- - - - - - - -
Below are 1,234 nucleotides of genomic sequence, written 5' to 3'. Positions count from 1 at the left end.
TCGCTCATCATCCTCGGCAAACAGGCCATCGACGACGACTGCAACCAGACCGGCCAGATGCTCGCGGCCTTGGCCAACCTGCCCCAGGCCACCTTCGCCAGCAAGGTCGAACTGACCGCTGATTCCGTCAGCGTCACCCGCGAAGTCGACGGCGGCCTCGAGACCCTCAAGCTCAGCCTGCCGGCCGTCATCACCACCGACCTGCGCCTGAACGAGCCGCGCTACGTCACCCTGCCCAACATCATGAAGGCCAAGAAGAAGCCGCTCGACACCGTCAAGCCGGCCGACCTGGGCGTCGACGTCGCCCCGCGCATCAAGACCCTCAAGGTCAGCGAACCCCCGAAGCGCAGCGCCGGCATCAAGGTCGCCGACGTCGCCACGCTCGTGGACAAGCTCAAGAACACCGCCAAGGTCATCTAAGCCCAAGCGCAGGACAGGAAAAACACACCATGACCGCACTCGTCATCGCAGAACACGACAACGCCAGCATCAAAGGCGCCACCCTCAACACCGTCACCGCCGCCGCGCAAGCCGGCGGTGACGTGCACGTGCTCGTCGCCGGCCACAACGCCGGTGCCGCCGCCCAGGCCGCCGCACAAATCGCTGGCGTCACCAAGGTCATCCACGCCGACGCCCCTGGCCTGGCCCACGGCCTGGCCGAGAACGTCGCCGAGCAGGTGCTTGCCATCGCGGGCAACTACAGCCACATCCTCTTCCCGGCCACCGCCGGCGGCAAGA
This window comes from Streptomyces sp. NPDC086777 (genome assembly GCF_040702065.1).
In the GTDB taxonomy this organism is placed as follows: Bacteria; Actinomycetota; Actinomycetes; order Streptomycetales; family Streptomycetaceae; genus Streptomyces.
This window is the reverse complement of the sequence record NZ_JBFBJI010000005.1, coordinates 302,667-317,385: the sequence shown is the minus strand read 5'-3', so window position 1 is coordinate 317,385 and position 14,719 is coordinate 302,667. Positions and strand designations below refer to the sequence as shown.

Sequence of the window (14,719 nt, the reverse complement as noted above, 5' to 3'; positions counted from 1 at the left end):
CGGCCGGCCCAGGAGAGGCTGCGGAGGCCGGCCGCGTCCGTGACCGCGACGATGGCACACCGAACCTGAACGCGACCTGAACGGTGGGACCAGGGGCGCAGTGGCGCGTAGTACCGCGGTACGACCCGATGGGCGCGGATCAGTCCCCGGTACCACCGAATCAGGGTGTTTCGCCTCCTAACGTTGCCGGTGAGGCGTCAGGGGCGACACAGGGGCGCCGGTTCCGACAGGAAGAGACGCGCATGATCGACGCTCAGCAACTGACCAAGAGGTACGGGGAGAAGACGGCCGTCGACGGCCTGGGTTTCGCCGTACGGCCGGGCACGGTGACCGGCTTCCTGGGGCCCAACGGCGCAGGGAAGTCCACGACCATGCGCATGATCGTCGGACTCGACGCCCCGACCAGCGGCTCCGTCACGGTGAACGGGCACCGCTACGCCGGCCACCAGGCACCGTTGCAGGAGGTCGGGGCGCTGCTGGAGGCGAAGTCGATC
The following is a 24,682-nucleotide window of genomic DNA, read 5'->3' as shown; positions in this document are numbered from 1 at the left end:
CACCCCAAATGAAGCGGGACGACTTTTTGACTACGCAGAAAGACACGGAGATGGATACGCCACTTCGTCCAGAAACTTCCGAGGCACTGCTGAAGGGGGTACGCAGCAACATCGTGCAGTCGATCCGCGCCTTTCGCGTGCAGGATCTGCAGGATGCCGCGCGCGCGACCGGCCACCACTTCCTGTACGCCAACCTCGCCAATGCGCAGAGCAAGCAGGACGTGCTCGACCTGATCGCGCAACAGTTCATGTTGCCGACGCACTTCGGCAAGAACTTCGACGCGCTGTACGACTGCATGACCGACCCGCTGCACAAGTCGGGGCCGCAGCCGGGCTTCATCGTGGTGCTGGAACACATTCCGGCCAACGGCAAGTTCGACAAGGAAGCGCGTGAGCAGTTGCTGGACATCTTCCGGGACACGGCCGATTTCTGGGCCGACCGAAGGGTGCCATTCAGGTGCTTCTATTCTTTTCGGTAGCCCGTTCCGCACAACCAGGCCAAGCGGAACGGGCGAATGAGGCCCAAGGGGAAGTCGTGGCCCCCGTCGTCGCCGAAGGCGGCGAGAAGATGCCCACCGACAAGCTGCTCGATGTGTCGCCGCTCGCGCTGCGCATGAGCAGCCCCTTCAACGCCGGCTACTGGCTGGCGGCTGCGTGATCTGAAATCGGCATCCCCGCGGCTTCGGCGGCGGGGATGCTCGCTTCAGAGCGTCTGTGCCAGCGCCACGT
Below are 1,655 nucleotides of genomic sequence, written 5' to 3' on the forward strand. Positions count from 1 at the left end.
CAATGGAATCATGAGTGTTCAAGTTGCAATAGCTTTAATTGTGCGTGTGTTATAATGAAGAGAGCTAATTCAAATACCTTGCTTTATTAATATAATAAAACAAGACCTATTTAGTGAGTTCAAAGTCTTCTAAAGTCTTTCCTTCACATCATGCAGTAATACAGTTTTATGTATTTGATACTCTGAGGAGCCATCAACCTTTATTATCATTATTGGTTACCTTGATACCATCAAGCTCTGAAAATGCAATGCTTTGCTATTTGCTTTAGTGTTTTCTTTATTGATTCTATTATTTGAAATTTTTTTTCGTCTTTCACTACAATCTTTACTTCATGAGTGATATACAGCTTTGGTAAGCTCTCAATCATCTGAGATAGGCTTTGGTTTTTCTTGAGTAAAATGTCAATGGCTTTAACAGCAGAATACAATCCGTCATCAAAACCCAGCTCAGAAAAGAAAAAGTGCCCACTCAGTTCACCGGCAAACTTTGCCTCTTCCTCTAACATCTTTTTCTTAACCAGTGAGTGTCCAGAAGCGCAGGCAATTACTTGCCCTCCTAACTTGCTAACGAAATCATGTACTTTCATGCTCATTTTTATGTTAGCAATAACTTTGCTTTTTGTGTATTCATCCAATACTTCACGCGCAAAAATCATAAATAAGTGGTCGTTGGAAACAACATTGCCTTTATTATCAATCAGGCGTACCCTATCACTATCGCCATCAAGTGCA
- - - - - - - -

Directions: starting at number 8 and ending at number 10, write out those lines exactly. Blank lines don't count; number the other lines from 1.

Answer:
The following is a 24,682-nucleotide window of genomic DNA, read 5'->3' as shown; positions in this document are numbered from 1 at the left end:
CACCCCAAATGAAGCGGGACGACTTTTTGACTACGCAGAAAGACACGGAGATGGATACGCCACTTCGTCCAGAAACTTCCGAGGCACTGCTGAAGGGGGTACGCAGCAACATCGTGCAGTCGATCCGCGCCTTTCGCGTGCAGGATCTGCAGGATGCCGCGCGCGCGACCGGCCACCACTTCCTGTACGCCAACCTCGCCAATGCGCAGAGCAAGCAGGACGTGCTCGACCTGATCGCGCAACAGTTCATGTTGCCGACGCACTTCGGCAAGAACTTCGACGCGCTGTACGACTGCATGACCGACCCGCTGCACAAGTCGGGGCCGCAGCCGGGCTTCATCGTGGTGCTGGAACACATTCCGGCCAACGGCAAGTTCGACAAGGAAGCGCGTGAGCAGTTGCTGGACATCTTCCGGGACACGGCCGATTTCTGGGCCGACCGAAGGGTGCCATTCAGGTGCTTCTATTCTTTTCGGTAGCCCGTTCCGCACAACCAGGCCAAGCGGAACGGGCGAATGAGGCCCAAGGGGAAGTCGTGGCCCCCGTCGTCGCCGAAGGCGGCGAGAAGATGCCCACCGACAAGCTGCTCGATGTGTCGCCGCTCGCGCTGCGCATGAGCAGCCCCTTCAACGCCGGCTACTGGCTGGCGGCTGCGTGATCTGAAATCGGCATCCCCGCGGCTTCGGCGGCGGGGATGCTCGCTTCAGAGCGTCTGTGCCAGCGCCACGT
Below are 1,655 nucleotides of genomic sequence, written 5' to 3' on the forward strand. Positions count from 1 at the left end.